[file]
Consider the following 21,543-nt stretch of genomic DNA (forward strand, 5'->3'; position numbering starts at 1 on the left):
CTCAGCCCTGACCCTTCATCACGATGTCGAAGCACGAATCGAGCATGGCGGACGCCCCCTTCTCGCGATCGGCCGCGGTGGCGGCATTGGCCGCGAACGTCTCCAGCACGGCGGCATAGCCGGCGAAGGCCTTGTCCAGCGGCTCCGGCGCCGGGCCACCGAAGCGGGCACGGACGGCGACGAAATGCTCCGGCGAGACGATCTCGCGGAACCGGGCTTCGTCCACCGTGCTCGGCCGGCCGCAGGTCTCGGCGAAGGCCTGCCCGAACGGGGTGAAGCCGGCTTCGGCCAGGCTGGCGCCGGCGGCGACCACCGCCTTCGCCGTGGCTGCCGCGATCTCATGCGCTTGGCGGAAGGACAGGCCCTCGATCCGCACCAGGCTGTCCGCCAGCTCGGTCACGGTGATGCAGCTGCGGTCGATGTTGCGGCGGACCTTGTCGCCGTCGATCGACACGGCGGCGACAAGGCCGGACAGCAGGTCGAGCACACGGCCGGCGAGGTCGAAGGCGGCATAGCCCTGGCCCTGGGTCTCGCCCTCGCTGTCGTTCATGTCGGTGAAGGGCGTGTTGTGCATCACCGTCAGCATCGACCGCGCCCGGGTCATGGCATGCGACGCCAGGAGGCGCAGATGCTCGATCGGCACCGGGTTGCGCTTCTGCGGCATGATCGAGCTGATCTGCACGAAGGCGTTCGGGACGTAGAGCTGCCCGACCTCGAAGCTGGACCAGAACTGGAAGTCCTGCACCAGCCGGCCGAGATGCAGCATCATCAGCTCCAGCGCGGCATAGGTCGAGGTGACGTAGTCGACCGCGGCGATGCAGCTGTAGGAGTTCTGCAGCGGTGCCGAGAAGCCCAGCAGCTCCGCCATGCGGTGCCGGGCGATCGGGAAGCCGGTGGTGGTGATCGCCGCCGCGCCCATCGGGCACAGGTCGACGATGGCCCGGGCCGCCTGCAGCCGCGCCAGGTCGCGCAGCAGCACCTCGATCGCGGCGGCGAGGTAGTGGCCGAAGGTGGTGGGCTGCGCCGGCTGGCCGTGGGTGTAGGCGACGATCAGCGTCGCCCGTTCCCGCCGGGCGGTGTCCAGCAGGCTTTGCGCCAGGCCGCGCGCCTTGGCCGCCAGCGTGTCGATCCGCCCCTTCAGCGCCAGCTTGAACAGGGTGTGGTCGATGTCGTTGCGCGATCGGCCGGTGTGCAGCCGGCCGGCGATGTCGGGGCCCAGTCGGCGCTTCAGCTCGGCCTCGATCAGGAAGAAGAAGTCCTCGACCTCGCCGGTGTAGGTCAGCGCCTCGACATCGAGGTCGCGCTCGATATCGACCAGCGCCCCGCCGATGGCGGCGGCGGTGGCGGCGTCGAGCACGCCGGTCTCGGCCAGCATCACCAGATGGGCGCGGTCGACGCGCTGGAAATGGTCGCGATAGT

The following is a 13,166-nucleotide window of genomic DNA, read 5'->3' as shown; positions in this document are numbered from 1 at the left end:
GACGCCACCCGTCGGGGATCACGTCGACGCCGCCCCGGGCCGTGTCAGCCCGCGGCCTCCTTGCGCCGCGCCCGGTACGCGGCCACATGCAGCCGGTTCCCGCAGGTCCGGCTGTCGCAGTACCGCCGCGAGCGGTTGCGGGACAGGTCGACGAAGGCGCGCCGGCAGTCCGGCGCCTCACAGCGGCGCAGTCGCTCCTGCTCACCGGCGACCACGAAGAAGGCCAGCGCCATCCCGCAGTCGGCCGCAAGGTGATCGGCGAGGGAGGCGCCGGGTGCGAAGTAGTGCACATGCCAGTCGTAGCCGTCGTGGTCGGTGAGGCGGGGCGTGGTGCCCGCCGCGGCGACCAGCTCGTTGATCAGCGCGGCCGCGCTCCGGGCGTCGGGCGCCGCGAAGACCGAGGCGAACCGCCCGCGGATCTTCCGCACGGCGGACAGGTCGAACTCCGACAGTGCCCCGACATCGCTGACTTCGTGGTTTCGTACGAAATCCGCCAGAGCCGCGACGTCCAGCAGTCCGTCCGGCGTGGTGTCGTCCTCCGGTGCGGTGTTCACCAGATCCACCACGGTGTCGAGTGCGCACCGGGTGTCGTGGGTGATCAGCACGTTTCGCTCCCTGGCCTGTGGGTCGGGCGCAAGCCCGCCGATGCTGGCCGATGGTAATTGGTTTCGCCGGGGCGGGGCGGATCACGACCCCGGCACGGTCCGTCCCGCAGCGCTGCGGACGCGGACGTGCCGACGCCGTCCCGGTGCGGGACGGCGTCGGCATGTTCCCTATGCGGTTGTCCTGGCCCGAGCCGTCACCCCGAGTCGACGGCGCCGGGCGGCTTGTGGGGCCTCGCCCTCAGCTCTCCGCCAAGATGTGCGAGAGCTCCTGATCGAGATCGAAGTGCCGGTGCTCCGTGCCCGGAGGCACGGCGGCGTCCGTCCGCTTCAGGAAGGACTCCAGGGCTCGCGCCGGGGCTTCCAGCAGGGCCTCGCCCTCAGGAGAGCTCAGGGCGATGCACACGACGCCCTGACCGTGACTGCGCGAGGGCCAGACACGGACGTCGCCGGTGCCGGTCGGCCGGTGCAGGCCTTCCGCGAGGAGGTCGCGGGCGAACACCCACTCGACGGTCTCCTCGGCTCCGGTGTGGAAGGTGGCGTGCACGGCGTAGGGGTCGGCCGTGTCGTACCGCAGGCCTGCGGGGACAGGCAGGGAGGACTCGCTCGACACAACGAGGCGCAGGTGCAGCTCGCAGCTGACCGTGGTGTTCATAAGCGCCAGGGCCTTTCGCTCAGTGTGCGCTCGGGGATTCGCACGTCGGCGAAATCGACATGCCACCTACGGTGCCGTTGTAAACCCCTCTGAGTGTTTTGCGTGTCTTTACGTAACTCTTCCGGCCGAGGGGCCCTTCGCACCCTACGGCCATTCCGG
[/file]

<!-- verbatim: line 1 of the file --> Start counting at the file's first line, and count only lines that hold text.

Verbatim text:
Consider the following 21,543-nt stretch of genomic DNA (forward strand, 5'->3'; position numbering starts at 1 on the left):